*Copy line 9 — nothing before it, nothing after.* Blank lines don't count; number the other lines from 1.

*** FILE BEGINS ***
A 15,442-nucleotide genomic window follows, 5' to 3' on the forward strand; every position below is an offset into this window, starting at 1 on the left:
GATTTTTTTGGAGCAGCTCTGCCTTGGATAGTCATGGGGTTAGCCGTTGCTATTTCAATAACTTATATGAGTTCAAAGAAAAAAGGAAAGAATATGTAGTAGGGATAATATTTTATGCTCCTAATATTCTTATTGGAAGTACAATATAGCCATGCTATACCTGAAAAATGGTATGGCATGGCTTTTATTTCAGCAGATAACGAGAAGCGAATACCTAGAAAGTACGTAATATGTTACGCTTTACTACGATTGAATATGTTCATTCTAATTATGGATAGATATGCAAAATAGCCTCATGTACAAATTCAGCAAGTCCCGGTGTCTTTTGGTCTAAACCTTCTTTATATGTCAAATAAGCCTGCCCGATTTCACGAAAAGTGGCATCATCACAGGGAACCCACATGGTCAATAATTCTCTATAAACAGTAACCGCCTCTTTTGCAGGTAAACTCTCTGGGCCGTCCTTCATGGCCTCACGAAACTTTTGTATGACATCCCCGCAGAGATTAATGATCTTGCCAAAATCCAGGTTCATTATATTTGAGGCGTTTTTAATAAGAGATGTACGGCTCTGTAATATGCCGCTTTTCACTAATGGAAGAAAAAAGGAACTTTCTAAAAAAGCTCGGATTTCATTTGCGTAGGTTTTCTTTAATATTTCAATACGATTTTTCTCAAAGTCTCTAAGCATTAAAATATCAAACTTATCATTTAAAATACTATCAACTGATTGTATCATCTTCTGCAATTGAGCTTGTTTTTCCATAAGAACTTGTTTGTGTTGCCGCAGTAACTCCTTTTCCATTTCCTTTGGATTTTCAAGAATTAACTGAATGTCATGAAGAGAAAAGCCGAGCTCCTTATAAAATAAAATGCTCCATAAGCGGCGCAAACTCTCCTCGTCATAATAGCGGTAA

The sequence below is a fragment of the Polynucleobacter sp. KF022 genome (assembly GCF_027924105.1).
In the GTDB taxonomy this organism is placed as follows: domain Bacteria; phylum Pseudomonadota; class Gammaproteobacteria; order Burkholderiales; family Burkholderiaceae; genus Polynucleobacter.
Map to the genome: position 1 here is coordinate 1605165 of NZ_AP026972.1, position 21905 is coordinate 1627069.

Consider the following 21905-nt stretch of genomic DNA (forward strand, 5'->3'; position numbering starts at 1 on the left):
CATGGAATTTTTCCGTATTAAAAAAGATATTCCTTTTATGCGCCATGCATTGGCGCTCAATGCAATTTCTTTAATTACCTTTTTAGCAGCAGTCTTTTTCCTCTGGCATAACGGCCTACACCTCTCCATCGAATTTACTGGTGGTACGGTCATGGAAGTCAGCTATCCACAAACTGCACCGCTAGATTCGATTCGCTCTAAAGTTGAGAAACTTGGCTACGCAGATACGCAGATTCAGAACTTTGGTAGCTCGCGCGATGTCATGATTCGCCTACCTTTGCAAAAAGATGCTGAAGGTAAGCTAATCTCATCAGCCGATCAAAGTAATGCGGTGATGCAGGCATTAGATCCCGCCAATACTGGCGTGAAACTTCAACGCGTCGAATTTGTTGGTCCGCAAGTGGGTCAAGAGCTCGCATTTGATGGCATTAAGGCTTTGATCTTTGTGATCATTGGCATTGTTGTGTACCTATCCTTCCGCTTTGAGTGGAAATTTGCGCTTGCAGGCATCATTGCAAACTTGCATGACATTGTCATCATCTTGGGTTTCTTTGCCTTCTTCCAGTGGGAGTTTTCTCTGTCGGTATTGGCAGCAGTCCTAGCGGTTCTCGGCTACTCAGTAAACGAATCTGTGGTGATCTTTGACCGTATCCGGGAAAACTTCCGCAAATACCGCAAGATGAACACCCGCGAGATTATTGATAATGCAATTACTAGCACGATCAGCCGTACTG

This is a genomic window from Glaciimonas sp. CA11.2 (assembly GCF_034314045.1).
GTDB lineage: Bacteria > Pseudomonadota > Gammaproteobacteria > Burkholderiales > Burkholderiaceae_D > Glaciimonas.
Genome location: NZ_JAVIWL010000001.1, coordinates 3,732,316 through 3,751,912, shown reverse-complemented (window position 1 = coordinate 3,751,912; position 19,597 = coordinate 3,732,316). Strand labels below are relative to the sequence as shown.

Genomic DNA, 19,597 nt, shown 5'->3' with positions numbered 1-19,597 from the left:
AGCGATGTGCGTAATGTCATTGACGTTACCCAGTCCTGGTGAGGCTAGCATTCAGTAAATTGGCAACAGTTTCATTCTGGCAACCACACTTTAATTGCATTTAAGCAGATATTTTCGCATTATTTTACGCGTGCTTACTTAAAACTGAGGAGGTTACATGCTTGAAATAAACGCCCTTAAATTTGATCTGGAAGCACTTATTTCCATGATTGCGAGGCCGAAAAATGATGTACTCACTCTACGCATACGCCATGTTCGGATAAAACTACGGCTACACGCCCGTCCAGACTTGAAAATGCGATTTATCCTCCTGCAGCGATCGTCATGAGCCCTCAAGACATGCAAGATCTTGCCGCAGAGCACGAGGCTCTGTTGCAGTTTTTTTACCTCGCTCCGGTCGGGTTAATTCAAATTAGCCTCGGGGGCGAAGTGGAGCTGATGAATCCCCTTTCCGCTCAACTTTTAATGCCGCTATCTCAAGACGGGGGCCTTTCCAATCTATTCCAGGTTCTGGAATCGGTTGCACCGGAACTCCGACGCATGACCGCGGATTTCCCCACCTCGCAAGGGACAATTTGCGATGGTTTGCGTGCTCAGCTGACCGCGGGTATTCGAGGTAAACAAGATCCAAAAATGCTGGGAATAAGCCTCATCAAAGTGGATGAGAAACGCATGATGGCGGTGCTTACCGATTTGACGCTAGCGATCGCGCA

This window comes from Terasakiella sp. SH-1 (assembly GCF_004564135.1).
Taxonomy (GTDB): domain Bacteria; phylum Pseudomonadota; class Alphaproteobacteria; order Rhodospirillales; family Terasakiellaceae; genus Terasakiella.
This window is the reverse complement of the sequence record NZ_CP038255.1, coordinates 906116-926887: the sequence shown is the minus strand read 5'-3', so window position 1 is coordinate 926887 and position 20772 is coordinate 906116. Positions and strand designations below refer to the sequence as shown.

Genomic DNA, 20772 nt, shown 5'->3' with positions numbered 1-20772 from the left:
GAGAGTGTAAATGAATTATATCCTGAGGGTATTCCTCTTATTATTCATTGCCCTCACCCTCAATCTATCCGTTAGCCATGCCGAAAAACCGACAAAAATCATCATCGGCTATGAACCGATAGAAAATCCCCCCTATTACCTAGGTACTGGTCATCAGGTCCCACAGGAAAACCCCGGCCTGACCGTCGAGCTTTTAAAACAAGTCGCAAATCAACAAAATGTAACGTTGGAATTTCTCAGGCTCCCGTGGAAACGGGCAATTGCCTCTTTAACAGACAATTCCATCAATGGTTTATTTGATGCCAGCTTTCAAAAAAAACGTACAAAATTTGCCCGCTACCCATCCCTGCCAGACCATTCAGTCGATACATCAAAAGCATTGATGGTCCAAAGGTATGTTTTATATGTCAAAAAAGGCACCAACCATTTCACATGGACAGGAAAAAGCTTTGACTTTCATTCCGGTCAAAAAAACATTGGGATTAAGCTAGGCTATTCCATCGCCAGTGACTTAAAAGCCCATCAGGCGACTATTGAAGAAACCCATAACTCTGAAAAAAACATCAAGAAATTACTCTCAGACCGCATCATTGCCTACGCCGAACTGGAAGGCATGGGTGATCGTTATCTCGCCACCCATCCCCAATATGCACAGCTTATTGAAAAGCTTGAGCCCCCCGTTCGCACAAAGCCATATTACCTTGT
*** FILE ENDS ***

GTDB lineage: Bacteria > Pseudomonadota > Gammaproteobacteria > Burkholderiales > Burkholderiaceae_D > Glaciimonas.